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blow [intransitive, transitive] to be moved by the wind, somebody’s breath, etc.; to move something in this way

  • adv./prep. My hat blew off.

  • adj. The door blew open.

blow somebody/something + adv./prep.
I was almost blown over by the wind.
She blew the dust off the book.
The ship was blown onto the rocks.
The bomb blast blew two passers-by across the street.

blow something + adj.
The wind blew the door shut.


I want to use the structure "blow something + preposition" with "the candles", but I don't know the preposition that express "to make a fire stop burning".

  1. off (preposition) down or away from a place or at a distance in space or time
  • I fell off the ladder.
  • Keep off the grass!
  1. used to say that something has been removed
  • You need to take the top off the bottle first!
  • I want about an inch off the back of my hair.
  1. away from work or duty
  • He's had ten days off school.

"off" is a preposition, but the dictionary doesn't say anything about fire, I also think about the adjective "extinguished", but it sounds bizarre.

Can we say "to blow the candles off" or "extinguished"?

9

Extinguish is the verb that means to cause a fire or light to cease to burn or shine.

The fire brigade extinguished the fire.

"Put out" is a more casual, and possibly wider-used way of saying the same thing.

I put out the fire.

These can refer to almost any method of extinguishing a fire, such as smothering it, using water, or a fire-extinguisher.

"Blow out" is the idiomatic way of stating that a fire has extinguished by a sudden gust of air. This is most commonly used when people blow out a candle with their own breath, but it can also happen to a fire in a fireplace if a gust of wind suddenly comes down the chimney. It would be very unusual for this to happen to a large fire.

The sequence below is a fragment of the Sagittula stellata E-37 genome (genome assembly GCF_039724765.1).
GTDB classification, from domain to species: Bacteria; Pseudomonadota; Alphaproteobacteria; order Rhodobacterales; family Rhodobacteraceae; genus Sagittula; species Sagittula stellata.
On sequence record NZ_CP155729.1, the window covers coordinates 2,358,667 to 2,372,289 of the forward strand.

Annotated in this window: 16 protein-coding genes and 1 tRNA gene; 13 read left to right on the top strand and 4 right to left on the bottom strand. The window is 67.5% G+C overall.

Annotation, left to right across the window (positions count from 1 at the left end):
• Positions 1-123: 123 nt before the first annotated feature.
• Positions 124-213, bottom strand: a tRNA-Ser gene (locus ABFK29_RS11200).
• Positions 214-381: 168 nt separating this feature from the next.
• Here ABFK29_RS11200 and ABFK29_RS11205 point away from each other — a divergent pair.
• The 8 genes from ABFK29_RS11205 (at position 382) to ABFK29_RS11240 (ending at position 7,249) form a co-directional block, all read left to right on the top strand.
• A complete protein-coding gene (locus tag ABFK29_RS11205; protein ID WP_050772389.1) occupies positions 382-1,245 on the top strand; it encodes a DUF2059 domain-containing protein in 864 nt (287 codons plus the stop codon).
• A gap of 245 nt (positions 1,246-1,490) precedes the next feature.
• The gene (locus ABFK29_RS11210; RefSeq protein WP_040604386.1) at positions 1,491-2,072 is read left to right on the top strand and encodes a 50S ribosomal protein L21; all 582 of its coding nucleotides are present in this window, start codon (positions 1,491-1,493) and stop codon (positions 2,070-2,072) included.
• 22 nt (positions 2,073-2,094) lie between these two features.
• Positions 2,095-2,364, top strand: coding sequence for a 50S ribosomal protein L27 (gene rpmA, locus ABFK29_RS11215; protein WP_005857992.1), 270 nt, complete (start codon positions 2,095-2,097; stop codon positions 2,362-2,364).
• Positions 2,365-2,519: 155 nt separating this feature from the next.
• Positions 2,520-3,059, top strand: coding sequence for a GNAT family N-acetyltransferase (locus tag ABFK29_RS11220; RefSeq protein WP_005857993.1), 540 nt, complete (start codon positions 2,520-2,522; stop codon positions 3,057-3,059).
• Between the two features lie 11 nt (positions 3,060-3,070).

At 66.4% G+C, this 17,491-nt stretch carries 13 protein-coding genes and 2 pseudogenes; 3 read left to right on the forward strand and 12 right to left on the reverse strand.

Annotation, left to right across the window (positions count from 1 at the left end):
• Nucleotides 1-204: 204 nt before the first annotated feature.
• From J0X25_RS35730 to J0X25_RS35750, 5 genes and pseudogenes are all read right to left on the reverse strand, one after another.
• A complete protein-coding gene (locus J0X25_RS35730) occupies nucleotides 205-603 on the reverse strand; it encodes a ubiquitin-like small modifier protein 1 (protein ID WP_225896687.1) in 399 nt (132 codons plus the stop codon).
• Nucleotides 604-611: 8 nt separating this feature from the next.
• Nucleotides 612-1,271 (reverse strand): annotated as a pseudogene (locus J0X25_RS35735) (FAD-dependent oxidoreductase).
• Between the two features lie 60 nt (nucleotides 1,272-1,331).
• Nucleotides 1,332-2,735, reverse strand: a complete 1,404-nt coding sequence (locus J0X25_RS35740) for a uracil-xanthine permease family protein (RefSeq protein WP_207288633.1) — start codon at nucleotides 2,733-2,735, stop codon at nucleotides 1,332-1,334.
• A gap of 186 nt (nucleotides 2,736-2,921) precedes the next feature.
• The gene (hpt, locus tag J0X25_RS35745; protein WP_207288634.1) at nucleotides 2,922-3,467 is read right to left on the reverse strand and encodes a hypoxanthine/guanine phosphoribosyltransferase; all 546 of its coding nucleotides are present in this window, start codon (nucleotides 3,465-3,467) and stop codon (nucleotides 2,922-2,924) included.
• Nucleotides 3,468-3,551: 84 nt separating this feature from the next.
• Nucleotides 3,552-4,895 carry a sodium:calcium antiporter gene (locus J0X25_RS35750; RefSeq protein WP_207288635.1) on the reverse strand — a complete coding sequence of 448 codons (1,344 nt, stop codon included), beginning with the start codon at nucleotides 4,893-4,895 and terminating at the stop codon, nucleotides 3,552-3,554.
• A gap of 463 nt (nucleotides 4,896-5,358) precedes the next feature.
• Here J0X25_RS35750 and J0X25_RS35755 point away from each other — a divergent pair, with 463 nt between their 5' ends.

He blew out the candles on his birthday cake.

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    So much better answer than mine, it makes me want to delete it. hahaha – krobelusmeetsyndra Jan 31 at 13:23
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Do you really have/want/need to go with the verb to blow? A good way to say is

to put out: to stop something that is burning from continuing to burn.

Be sure to put out your campfire before you go to sleep.

Still, if you must use to blow, you'd have to say to blow the candles out, not off.

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  • No - with blow it's out, not off (also blow out the candles, never blow off the candles). – FumbleFingers Reinstate Monica Jan 31 at 13:18
  • @FumbleFingersReinstateMonica You're right, just did the research. Thanks! – krobelusmeetsyndra Jan 31 at 13:19
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    No it isn't - it's blow out, the same as put out. A fire has gone out when it has used up all its fuel and stopped burning. – Kate Bunting Jan 31 at 13:19
  • @KateBunting just corrected the answer. Thanks! – krobelusmeetsyndra Jan 31 at 13:20

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